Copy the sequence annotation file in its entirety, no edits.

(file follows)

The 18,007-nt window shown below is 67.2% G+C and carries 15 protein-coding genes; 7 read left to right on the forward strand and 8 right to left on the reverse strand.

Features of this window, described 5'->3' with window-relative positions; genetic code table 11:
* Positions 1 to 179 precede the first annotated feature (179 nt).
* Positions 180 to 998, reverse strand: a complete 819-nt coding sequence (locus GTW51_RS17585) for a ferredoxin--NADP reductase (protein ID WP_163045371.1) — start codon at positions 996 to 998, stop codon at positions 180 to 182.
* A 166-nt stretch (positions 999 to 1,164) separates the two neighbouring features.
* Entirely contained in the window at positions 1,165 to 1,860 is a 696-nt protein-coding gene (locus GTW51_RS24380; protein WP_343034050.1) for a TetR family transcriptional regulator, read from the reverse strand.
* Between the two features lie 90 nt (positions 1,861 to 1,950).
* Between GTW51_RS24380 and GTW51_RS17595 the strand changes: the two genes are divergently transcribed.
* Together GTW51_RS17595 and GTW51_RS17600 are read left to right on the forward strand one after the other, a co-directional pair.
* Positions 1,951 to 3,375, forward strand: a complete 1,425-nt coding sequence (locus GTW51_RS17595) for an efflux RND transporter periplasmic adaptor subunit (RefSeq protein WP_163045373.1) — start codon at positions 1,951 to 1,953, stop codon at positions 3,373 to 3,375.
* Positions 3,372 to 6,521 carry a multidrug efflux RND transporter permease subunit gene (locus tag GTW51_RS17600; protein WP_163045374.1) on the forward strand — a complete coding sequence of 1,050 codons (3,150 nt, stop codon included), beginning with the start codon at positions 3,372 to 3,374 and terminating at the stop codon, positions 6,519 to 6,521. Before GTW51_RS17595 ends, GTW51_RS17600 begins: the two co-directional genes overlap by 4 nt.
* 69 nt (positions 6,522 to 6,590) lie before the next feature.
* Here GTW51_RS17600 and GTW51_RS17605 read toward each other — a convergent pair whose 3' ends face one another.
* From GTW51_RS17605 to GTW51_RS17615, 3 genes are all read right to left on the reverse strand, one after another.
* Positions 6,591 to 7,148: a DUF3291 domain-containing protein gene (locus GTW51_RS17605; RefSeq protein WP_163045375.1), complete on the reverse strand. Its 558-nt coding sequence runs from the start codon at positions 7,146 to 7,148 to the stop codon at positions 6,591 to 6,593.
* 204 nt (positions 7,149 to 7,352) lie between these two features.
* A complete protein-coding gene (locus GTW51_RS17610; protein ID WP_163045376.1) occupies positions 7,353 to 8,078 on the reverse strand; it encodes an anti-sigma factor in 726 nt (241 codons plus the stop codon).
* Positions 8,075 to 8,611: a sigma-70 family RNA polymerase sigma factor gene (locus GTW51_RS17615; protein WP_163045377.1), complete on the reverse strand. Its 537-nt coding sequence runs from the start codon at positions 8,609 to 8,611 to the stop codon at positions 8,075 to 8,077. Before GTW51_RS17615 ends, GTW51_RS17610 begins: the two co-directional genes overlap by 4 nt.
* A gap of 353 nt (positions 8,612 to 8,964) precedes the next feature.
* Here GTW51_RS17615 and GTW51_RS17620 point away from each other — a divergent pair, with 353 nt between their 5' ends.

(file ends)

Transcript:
The 18,007-nt window shown below is 67.2% G+C and carries 15 protein-coding genes; 7 read left to right on the forward strand and 8 right to left on the reverse strand.

Features of this window, described 5'->3' with window-relative positions; genetic code table 11:
* Positions 1 to 179 precede the first annotated feature (179 nt).
* Positions 180 to 998, reverse strand: a complete 819-nt coding sequence (locus GTW51_RS17585) for a ferredoxin--NADP reductase (protein ID WP_163045371.1) — start codon at positions 996 to 998, stop codon at positions 180 to 182.
* A 166-nt stretch (positions 999 to 1,164) separates the two neighbouring features.
* Entirely contained in the window at positions 1,165 to 1,860 is a 696-nt protein-coding gene (locus GTW51_RS24380; protein WP_343034050.1) for a TetR family transcriptional regulator, read from the reverse strand.
* Between the two features lie 90 nt (positions 1,861 to 1,950).
* Between GTW51_RS24380 and GTW51_RS17595 the strand changes: the two genes are divergently transcribed.
* Together GTW51_RS17595 and GTW51_RS17600 are read left to right on the forward strand one after the other, a co-directional pair.
* Positions 1,951 to 3,375, forward strand: a complete 1,425-nt coding sequence (locus GTW51_RS17595) for an efflux RND transporter periplasmic adaptor subunit (RefSeq protein WP_163045373.1) — start codon at positions 1,951 to 1,953, stop codon at positions 3,373 to 3,375.
* Positions 3,372 to 6,521 carry a multidrug efflux RND transporter permease subunit gene (locus tag GTW51_RS17600; protein WP_163045374.1) on the forward strand — a complete coding sequence of 1,050 codons (3,150 nt, stop codon included), beginning with the start codon at positions 3,372 to 3,374 and terminating at the stop codon, positions 6,519 to 6,521. Before GTW51_RS17595 ends, GTW51_RS17600 begins: the two co-directional genes overlap by 4 nt.
* 69 nt (positions 6,522 to 6,590) lie before the next feature.
* Here GTW51_RS17600 and GTW51_RS17605 read toward each other — a convergent pair whose 3' ends face one another.
* From GTW51_RS17605 to GTW51_RS17615, 3 genes are all read right to left on the reverse strand, one after another.
* Positions 6,591 to 7,148: a DUF3291 domain-containing protein gene (locus GTW51_RS17605; RefSeq protein WP_163045375.1), complete on the reverse strand. Its 558-nt coding sequence runs from the start codon at positions 7,146 to 7,148 to the stop codon at positions 6,591 to 6,593.
* 204 nt (positions 7,149 to 7,352) lie between these two features.
* A complete protein-coding gene (locus GTW51_RS17610; protein ID WP_163045376.1) occupies positions 7,353 to 8,078 on the reverse strand; it encodes an anti-sigma factor in 726 nt (241 codons plus the stop codon).
* Positions 8,075 to 8,611: a sigma-70 family RNA polymerase sigma factor gene (locus GTW51_RS17615; protein WP_163045377.1), complete on the reverse strand. Its 537-nt coding sequence runs from the start codon at positions 8,609 to 8,611 to the stop codon at positions 8,075 to 8,077. Before GTW51_RS17615 ends, GTW51_RS17610 begins: the two co-directional genes overlap by 4 nt.
* A gap of 353 nt (positions 8,612 to 8,964) precedes the next feature.
* Here GTW51_RS17615 and GTW51_RS17620 point away from each other — a divergent pair, with 353 nt between their 5' ends.